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Document and Benefit Fraud

Federal jury convicts Jamaican labor broker of money laundering

NORFOLK, Va. - A federal jury on Tuesday found a man from Jamaica guilty on one count of conspiracy and five counts of money laundering. This case was investigated by U.S. Immigration and Customs Enforcement (ICE) acting as part of a larger task force.

According to evidence and trial testimony, Clover May Robinson-Gordon, 44, of Montego Bay, Jamaica, conspired with the Viktar Krus organization in Virginia Beach, Va., in "H-2B" visa fraud and then internationally laundered the unlawful proceeds. Viktar Krus and 21 other foreign nationals and U.S. citizens were indicted on Jan.13, 2009 for massive immigration-related fraud. Krus, the organizer and leader, was sentenced on July 17 to 87 months imprisonment after being convicted on conspiracy, visa fraud and tax-evasion charges.

This case was investigated by a dedicated task force focused on dismantling the Krus criminal organization. In addition to ICE, the task force investigating this case included the following agencies: the Internal Revenue Service's Criminal Investigation, the U.S. State Department's Bureau of Diplomatic Security, the U.S. Department of Labor, the U.S. Department of the Treasury's Financial Crimes Enforcement Network, the U.S. Postal Inspection Service, the FBI's Norfolk Field Office, the Naval Criminal Investigative Service, and the Virginia Beach Police Department. The Jamaican Constabulary Force (JCF), Jamaican Ministry of Labor (MOL) and the ICE Attaché Office in Kingston, Jamaica, also provided significant assistance to the task force during this investigation.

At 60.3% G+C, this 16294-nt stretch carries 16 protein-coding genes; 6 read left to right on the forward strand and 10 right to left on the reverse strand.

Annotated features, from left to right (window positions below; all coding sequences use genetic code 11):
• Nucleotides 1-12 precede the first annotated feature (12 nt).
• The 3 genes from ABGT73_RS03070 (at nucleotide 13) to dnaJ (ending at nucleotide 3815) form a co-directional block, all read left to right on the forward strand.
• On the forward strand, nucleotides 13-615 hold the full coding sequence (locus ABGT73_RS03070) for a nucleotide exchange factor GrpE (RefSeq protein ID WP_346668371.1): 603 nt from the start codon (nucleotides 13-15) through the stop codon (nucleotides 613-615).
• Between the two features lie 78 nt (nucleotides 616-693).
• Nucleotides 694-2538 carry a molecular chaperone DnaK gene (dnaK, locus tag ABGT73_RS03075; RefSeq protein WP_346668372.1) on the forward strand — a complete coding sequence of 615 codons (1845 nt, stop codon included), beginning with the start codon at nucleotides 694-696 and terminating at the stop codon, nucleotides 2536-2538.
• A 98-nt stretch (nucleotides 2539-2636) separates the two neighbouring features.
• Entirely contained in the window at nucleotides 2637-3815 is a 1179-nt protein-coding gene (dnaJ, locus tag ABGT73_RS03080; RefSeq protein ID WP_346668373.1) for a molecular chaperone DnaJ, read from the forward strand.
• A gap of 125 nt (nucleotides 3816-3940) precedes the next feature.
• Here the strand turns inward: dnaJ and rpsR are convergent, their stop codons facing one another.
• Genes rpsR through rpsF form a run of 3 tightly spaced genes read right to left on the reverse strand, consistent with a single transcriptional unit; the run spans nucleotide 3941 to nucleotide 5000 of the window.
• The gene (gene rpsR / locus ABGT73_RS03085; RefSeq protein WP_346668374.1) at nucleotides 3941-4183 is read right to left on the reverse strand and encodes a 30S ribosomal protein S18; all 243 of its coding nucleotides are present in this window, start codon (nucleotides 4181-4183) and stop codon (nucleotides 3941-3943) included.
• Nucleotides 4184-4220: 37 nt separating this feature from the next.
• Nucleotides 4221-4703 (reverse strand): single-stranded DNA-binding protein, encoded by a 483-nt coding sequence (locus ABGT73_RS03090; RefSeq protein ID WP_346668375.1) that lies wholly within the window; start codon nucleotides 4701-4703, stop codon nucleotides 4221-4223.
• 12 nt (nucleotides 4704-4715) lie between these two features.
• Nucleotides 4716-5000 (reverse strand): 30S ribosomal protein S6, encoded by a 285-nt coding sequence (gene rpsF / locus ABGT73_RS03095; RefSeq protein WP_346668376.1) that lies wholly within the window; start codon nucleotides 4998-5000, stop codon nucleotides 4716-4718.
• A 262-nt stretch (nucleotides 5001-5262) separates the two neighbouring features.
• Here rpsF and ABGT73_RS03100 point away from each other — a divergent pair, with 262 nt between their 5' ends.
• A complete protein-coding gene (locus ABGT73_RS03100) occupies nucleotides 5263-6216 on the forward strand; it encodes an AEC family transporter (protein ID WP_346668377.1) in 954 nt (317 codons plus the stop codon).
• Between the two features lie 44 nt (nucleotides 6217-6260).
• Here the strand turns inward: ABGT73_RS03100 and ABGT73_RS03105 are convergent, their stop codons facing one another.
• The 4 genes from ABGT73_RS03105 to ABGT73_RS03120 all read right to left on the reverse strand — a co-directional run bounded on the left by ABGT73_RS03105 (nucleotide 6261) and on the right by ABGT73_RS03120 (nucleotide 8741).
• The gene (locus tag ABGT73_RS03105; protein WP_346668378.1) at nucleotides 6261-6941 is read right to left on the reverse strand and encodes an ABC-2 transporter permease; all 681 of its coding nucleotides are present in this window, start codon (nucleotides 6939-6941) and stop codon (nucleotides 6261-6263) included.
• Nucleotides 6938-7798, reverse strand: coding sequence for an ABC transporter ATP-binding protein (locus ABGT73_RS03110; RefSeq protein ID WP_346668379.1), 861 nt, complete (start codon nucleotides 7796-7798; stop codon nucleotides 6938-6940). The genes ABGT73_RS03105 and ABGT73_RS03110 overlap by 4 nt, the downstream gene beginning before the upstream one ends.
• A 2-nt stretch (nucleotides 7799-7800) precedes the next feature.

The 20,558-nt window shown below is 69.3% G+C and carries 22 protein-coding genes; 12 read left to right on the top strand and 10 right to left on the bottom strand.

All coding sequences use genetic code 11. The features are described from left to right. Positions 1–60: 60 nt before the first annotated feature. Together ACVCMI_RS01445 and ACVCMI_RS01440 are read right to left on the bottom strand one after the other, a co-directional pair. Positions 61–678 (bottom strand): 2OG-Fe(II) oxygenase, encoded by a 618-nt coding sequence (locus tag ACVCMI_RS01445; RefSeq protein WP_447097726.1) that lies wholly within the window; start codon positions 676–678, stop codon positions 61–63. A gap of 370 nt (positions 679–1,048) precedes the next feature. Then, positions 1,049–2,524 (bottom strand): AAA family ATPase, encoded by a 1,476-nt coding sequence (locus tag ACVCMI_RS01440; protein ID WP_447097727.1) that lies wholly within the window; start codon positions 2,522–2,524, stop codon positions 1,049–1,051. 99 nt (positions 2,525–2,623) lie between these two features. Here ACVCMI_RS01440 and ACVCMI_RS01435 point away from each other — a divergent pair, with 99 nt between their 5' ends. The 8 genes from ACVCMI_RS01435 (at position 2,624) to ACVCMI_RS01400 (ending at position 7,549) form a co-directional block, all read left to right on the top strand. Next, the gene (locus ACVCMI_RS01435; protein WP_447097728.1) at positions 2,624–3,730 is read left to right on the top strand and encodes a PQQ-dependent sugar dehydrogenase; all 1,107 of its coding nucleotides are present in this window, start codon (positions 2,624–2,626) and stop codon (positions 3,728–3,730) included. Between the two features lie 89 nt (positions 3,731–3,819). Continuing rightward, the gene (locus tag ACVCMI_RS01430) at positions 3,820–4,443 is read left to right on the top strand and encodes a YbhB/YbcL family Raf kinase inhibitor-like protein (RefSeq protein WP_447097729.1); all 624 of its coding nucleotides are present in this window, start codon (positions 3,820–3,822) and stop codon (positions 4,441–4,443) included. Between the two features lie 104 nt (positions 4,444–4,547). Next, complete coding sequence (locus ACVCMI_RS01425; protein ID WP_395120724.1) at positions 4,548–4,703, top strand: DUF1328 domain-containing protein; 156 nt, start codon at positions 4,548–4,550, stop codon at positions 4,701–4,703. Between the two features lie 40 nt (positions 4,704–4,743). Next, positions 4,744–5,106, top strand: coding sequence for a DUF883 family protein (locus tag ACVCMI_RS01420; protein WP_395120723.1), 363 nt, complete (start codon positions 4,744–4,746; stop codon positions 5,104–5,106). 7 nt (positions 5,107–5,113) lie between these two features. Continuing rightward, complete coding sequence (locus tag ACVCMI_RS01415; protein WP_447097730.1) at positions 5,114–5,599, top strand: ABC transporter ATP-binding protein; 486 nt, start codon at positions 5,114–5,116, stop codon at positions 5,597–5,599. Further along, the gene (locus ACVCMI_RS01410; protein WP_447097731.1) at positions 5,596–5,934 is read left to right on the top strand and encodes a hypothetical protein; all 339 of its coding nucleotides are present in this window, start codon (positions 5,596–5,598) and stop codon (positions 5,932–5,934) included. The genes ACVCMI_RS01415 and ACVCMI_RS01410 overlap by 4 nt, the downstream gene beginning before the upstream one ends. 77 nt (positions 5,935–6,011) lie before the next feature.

Immigration fraud poses a severe threat to national security and public safety because it creates a vulnerability that may enable terrorists, criminals, and illegal aliens to gain entry to and remain in the United States. ICE uproots the infrastructure of illegal immigration by detecting and deterring immigration fraud.

Individuals and criminal enterprises often use fraudulent documents to obtain driver's licenses and social security cards. Traffickers and alien smugglers use these documents to facilitate movement into and within the United States, and they are also used to shield illegal aliens from detection within our society. Fraudulent documents may be used to illegally obtain government financial benefits and entitlements intended for U.S. citizens or U.S. permanent residents, and to obtain unauthorized employment.